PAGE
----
Rick Perlstein Schools Mark Lilla

After discussing the forgotten lunacies of the conservative movement during its heyday of the 1950s and 1960s—including one Fred Schwarz, right-wing crackpot and author of You Can Trust the Communists: To be Communists—Rick Perlstein, who knows more about the American right than just about anyone, writes this:

The notion that conservatism has taken a new, and nuttier, turn has influential adherents whose distortions derail our ability to understand and contain it. In a recent New York Review of Books review of Corey Robin’s ground-breaking book The Reactionary Mind: Conservatism from Edmund Burke to Sarah Palin, which traces continuities in right-wing thought all the back to the seventeenth century, the distinguished political theorist Mark Lilla pronounced that “most of the turmoil in American politics recently is the result of changes in the clan structure of the right, with the decline of reality-based conservatives like William F. Buckley.” So what did a “reality-based conservative” like Buckley make of Fred Schwarz? Reader, he blurbed him, praising the good doctor for “instructing the people in what their leaders so clearly don’t know.” So, in fact, did Ronald Reagan, who in 1990 praised the quack’s “tireless dedication in trying to ensure the protection of freedom and human rights.” And here’s the late GOP heavyweight Jack Kemp, who wrote in praise of Schwarz’s 1996 memoir(Reagan is pictured with Schwarz on the flap): “How much I appreciate the fact that as much as anybody, including President Reagan, President Bush, and Pope John Paul … [Dr. Schwarz] has had the opportunity to educate literally thousands of young men and women all over the world in the struggle for democracy and freedom and the struggle against the tyranny of Communism.” The “establishment conservatives,” Reagan and Kemp, and the “nut,” Dr. Fred Schwarz, were never so far apart after all.

 You hear a lot about Ronald Reagan from the conservatives-are-nuttier-than-ever-before crowd: They praise him as a compromiser and point out, correctly, that he raised taxes seven of his eight years as president, in stark contrast to today’s Republicans, who refuse to raise them at all. Here’s the thing, as I wrote amid the hosannas after he died in 2004, during the awful reign of Bush: “It is a quirk of American culture that each generation of nonconservatives sees the right-wingers of its own generation as the scary ones, then chooses to remember the right-wingers of the last generation as sort of cuddly. In 1964, observers horrified by Barry Goldwater pined for the sensible Robert Taft, the conservative leader of the 1950s. When Reagan was president, liberals spoke fondly of sweet old Goldwater.”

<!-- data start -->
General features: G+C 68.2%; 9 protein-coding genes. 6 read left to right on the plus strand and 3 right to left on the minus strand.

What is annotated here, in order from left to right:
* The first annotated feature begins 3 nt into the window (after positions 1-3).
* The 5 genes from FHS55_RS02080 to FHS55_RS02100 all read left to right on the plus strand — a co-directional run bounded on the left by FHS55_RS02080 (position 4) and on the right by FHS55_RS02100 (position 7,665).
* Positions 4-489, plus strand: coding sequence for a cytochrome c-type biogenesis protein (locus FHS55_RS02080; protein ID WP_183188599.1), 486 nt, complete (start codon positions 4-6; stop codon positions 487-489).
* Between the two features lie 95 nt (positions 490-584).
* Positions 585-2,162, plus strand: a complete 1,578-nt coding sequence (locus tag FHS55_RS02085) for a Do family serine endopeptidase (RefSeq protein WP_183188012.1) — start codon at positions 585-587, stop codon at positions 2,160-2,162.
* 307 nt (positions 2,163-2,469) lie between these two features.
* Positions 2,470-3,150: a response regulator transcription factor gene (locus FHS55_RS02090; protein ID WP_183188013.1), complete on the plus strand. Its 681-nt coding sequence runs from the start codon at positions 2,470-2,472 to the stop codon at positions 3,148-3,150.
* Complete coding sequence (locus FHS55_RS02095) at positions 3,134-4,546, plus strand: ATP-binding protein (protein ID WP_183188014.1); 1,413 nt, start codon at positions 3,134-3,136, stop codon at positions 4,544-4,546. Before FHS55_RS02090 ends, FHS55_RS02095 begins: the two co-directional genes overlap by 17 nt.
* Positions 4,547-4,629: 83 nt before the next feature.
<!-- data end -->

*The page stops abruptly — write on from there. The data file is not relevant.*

Amen to that.  Rick also writes:
But are right-wingers scarier now than in the past? They certainly seem stranger and fiercer. I’d argue, however, that they’ve been this crazy for a long time. Over the last sixty years or so, I see far more continuities than discontinuities in what the rightward twenty or thirty percent of Americans believe about the world. The crazy things they believed and wanted were obscured by their lack of power, but they were always there – if you knew where to look. What’s changed is that loony conservatives are now the Republican mainstream, the dominant force in the GOP.
Again, amen.
It’s worth checking out the post in full: http://www.rollingstone.com/politics/blogs/national-affairs/why-conservatives-are-still-crazy-after-all-these-years-20120316#ixzz1pIm4acf7


  1. Paul Rosenberg March 16, 2012 at 2:17 pm | #

    “The crazy things they believed and wanted were obscured by their lack of power, but they were always there – if you knew where to look.”

    Amen to that! I remember reading “Communism, Hypnotism and the Beatles” as a teenager, reading passages out loud with some friends, in fact, and laughing ourselves silly. There’s an awful lot to be said for their lack of power, if I may be so bold to say.

    It’s really remarkable the way so many are unconsciously conspiring to confirm & amplify your argument, Corey.

  2. Jack March 16, 2012 at 3:01 pm | #

    As opposed to a reasonable person like you, who has approvingly cited Leon Trotsky on this very blog? Schwarz may have been a nut, but at least he didn’t have an active hand in establishing what was by far the worst regime of the twentieth century: the Soviet Union.

    • Mike March 16, 2012 at 5:22 pm | #

      and it seems that you are just itching to top Leon!

  3. marianne19 March 16, 2012 at 6:27 pm | #

    They were just as crazy but they didn’t have the right-wing Wurlitzer (talk radio, Fox News). Also, because they have total control of the party, the craziness gets reported in the mainstream media as well. So you hear it 24/7. That’s what’s different. Pre-Goldwater, it was harder to come in contact with the nuttiness.

  4. Ed Whitney March 17, 2012 at 11:38 am | #

    Prof. Robin:
    I would be most interested in sometime reading your thoughts about Andrew Bacevich, a self-identified “conservative” whose voice is one of sanity and clarity, especially when it comes to matters of war and US global hegemony. He will be interviewed by Bill Moyers next week. Does he, in your reckoning, count as a conservative, and if so, how does he fit into the general pattern of conservative thinking? I hope to see something about him one of these days on this website. He seems to me to be a counterexample to many common generalizations about conservatism.

  5. BillW March 18, 2012 at 1:09 pm | #